Throughout the 1960's and 70's, the anti-government fervor accelerated. The Nixon presidency, its collapse, and the end of the war in Indochina made it improbable, if not unthinkable, to release films that depicted the government -- or the establishment -- in positive ways.

Films that glorified rebels, pointed toward conspiracies or captured a mood of estrangement included ''The Graduate,'' ''Dr. Strangelove,'' ''Five Easy Pieces,'' ''Chinatown,'' ''The Godfather,'' ''Network'' and ''A Clockwork Orange.''

Perhaps the apex of the dark view of Washington came years later with the 1991 film ''J.F.K.'' by Oliver Stone, himself a Vietnam veteran. Its treatment of President John F. Kennedy's murder laid out such a murky morass of interwoven conspiracies that moviegoers left theaters wondering who was responsible -- the C.I.A., rapacious businessmen, Cuban exiles. Chris Albrecht, president of original programming at HBO, said: ''It takes a certain maturity to look at those kinds of events and appreciate them and not be children of the 60's. A lot of things that had to do with patriotism and sacrifice and war were things to run away from and criticize rather than embrace. Now it's time to reach back and tell those heroic stories. Especially now.''

Over the decades the depiction of government as a negative force has taken such hold that younger television writers viewed it as almost a cliché. J. J. Abrams, 35, a co-creator of ''Felicity,'' on the WB network, and the creator of a new action series, ''Alias,'' on ABC about a gorgeous woman recruited to be a spy out of college, said: ''It might have seemed an opportunist move to do a show so patriotic and so much about a young American hero in light of events. Of course, it was created eight months ago.''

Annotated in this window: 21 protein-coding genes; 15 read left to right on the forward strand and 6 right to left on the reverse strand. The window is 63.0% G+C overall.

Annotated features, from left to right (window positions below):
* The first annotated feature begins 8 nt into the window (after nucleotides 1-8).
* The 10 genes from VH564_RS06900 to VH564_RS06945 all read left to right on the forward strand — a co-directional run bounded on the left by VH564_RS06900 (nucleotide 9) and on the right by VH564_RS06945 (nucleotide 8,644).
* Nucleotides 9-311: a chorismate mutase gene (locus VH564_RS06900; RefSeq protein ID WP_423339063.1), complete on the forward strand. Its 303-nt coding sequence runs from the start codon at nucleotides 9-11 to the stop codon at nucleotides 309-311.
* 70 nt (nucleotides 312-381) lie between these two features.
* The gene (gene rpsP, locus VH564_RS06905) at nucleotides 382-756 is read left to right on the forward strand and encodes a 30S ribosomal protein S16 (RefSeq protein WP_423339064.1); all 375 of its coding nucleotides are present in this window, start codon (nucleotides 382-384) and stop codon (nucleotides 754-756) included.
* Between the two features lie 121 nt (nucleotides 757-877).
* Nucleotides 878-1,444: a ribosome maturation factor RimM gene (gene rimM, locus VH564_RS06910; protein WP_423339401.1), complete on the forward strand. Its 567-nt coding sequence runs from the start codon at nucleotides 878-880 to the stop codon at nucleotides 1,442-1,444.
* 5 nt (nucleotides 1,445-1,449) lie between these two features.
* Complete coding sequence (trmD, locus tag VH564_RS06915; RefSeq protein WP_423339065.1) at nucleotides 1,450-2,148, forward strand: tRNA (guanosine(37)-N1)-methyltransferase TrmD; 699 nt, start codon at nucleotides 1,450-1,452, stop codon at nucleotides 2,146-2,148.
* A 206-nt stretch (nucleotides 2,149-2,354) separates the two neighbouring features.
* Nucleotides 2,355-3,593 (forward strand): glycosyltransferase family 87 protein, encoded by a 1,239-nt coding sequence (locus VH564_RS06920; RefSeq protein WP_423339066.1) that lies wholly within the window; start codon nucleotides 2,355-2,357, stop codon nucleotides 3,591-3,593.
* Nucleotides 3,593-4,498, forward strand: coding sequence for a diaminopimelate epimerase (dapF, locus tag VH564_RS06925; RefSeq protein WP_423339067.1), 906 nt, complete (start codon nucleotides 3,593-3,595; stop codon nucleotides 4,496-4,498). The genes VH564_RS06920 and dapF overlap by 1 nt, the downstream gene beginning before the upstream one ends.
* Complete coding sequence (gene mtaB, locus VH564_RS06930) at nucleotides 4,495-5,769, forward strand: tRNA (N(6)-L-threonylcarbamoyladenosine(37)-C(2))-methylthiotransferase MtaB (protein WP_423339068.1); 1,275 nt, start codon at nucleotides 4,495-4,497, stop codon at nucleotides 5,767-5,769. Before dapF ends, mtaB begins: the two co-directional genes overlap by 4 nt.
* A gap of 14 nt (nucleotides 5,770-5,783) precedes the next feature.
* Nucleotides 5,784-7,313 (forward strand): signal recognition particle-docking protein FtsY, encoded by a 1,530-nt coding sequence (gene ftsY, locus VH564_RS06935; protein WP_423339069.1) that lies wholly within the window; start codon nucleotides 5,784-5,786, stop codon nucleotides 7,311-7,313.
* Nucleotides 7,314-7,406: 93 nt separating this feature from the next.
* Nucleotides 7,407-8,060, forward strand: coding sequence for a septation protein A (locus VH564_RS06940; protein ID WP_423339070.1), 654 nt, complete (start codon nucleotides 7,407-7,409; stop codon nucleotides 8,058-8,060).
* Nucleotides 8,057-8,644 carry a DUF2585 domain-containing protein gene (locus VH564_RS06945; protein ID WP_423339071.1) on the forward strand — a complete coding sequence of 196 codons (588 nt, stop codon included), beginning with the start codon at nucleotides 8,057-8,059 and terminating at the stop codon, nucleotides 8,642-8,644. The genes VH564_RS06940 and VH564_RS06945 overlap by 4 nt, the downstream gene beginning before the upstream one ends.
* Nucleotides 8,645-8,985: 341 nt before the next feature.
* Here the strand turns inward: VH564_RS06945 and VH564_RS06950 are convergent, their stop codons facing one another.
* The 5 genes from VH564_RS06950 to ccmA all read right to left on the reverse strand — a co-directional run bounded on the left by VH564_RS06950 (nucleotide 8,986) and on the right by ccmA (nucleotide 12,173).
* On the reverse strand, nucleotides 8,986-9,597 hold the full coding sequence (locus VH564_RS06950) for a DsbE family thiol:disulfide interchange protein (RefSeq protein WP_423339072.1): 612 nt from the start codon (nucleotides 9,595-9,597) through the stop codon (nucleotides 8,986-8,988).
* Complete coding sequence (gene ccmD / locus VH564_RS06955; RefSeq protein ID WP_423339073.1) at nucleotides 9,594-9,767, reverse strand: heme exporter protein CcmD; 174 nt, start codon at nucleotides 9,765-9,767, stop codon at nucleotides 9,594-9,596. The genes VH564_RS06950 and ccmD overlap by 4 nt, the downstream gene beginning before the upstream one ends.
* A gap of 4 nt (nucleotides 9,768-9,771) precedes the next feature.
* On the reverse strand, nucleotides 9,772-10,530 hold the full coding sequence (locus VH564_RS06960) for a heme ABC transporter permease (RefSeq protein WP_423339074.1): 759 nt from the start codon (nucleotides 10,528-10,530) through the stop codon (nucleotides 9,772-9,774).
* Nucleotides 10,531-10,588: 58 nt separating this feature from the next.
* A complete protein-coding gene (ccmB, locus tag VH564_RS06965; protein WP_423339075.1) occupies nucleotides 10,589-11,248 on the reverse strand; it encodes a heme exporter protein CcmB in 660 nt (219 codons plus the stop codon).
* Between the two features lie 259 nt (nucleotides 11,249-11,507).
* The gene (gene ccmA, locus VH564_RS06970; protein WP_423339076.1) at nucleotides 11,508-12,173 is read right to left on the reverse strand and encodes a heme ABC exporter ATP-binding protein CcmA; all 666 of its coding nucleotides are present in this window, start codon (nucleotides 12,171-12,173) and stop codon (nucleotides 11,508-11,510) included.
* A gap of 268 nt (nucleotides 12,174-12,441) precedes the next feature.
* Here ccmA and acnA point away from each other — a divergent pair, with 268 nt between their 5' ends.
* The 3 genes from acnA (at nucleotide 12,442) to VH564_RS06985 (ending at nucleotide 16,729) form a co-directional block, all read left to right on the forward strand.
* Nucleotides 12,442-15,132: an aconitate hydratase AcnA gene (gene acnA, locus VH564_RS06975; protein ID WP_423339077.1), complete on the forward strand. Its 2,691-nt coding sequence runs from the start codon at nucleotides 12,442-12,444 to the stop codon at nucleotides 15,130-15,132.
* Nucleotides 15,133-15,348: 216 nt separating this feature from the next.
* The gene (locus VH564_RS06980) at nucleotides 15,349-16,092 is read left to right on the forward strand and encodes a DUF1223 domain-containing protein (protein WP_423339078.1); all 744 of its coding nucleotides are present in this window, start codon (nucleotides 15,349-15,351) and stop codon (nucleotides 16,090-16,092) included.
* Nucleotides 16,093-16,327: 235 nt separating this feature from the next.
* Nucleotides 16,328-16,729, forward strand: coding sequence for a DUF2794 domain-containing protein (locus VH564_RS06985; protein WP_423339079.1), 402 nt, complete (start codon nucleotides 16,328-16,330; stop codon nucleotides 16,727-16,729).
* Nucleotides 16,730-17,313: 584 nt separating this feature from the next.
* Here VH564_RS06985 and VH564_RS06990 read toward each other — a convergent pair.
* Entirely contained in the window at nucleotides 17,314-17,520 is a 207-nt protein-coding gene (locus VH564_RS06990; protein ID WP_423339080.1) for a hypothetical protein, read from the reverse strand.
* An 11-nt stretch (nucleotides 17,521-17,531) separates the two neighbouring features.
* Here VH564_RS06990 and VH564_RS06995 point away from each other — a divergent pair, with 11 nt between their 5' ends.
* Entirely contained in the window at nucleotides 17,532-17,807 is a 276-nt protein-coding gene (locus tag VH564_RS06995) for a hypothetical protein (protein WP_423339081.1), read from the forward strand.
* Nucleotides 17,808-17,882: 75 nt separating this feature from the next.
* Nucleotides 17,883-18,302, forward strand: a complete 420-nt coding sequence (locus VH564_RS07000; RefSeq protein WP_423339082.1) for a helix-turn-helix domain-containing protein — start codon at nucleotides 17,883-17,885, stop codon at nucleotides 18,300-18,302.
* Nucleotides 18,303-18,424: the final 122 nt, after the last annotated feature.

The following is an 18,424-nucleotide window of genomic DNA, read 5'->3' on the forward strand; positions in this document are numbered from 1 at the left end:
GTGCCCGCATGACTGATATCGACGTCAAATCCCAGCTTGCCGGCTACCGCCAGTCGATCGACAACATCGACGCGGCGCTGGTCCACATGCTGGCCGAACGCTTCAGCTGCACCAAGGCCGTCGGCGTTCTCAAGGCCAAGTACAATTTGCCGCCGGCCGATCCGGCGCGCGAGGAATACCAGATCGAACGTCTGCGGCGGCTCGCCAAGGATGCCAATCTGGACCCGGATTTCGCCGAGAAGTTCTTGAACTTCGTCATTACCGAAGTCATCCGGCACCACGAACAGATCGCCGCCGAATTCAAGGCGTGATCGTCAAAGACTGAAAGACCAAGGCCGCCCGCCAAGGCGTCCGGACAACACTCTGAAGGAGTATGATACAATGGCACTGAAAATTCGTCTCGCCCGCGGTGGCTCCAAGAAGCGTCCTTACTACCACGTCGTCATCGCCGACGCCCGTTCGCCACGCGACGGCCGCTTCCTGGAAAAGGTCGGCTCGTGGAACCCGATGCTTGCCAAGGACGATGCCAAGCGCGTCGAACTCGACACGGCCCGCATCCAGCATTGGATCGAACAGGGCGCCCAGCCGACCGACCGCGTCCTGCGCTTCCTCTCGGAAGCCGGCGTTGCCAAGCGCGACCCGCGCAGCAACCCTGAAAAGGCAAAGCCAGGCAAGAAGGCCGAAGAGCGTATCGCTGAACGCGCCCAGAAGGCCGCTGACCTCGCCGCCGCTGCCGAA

Mr. Abrams continued: ''The truth is, I wanted to change the pattern. The idea of doing a show in which the government is an evil conspirator didn't interest me at all. It was so common. You didn't want to repeat that story.'' He theorized that the end of the cold war and the collapse of Communism contributed -- at least in recent years -- to the entertainment industry's turning on the government.